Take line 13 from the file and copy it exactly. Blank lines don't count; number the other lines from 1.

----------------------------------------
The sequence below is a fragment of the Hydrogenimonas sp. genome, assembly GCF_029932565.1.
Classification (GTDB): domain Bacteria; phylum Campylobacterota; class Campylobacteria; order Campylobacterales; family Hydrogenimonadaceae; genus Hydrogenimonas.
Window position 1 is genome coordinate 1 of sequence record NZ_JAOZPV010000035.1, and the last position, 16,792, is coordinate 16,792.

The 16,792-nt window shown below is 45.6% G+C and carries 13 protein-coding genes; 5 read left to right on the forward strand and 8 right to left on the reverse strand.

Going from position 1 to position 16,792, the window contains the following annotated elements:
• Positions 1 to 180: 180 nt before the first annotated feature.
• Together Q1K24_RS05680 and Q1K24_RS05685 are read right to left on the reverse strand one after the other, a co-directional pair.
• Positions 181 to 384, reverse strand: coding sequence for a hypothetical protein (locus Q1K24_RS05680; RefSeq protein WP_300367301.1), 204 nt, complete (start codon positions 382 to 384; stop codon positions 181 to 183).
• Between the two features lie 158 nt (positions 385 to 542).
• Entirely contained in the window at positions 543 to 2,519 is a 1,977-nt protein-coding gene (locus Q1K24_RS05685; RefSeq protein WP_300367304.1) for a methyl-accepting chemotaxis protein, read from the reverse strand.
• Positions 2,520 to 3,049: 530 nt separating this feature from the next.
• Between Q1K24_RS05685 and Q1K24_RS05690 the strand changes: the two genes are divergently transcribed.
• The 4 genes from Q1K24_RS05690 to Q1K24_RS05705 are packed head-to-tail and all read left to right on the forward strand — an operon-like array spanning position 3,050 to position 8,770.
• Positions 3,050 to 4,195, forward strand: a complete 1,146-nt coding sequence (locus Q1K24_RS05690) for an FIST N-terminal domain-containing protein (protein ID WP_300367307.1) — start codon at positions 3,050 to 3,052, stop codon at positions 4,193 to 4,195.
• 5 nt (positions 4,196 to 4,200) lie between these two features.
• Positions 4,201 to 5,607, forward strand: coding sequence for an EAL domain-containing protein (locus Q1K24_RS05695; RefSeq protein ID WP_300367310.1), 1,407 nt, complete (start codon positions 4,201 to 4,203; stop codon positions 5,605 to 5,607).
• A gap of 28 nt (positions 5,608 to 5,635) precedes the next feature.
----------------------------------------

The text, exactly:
• The 4 genes from Q1K24_RS05690 to Q1K24_RS05705 are packed head-to-tail and all read left to right on the forward strand — an operon-like array spanning position 3,050 to position 8,770.